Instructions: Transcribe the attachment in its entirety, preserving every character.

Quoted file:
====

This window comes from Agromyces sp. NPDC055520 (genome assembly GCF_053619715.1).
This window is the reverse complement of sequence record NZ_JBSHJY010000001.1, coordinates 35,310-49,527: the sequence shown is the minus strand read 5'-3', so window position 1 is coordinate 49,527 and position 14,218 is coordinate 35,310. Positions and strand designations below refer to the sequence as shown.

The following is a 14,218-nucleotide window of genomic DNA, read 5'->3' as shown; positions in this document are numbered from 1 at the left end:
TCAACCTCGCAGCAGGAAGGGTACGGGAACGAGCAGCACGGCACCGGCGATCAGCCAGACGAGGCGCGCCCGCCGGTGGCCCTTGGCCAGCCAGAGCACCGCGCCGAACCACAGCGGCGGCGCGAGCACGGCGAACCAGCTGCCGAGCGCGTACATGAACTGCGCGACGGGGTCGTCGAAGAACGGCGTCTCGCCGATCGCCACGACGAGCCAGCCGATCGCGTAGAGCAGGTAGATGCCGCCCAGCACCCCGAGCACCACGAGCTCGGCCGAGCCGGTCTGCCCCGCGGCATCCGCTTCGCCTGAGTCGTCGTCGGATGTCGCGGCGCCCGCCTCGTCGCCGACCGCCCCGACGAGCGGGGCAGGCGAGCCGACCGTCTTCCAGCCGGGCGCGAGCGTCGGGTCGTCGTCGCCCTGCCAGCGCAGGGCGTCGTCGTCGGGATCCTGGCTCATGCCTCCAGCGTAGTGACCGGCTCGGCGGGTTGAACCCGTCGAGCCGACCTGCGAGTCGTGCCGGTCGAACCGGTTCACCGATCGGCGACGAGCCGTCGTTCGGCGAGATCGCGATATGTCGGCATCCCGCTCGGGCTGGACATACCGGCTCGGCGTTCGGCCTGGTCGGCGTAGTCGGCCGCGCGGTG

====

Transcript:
This window comes from Agromyces sp. NPDC055520 (genome assembly GCF_053619715.1).
This window is the reverse complement of sequence record NZ_JBSHJY010000001.1, coordinates 35,310-49,527: the sequence shown is the minus strand read 5'-3', so window position 1 is coordinate 49,527 and position 14,218 is coordinate 35,310. Positions and strand designations below refer to the sequence as shown.

The following is a 14,218-nucleotide window of genomic DNA, read 5'->3' as shown; positions in this document are numbered from 1 at the left end:
TCAACCTCGCAGCAGGAAGGGTACGGGAACGAGCAGCACGGCACCGGCGATCAGCCAGACGAGGCGCGCCCGCCGGTGGCCCTTGGCCAGCCAGAGCACCGCGCCGAACCACAGCGGCGGCGCGAGCACGGCGAACCAGCTGCCGAGCGCGTACATGAACTGCGCGACGGGGTCGTCGAAGAACGGCGTCTCGCCGATCGCCACGACGAGCCAGCCGATCGCGTAGAGCAGGTAGATGCCGCCCAGCACCCCGAGCACCACGAGCTCGGCCGAGCCGGTCTGCCCCGCGGCATCCGCTTCGCCTGAGTCGTCGTCGGATGTCGCGGCGCCCGCCTCGTCGCCGACCGCCCCGACGAGCGGGGCAGGCGAGCCGACCGTCTTCCAGCCGGGCGCGAGCGTCGGGTCGTCGTCGCCCTGCCAGCGCAGGGCGTCGTCGTCGGGATCCTGGCTCATGCCTCCAGCGTAGTGACCGGCTCGGCGGGTTGAACCCGTCGAGCCGACCTGCGAGTCGTGCCGGTCGAACCGGTTCACCGATCGGCGACGAGCCGTCGTTCGGCGAGATCGCGATATGTCGGCATCCCGCTCGGGCTGGACATACCGGCTCGGCGTTCGGCCTGGTCGGCGTAGTCGGCCGCGCGGTG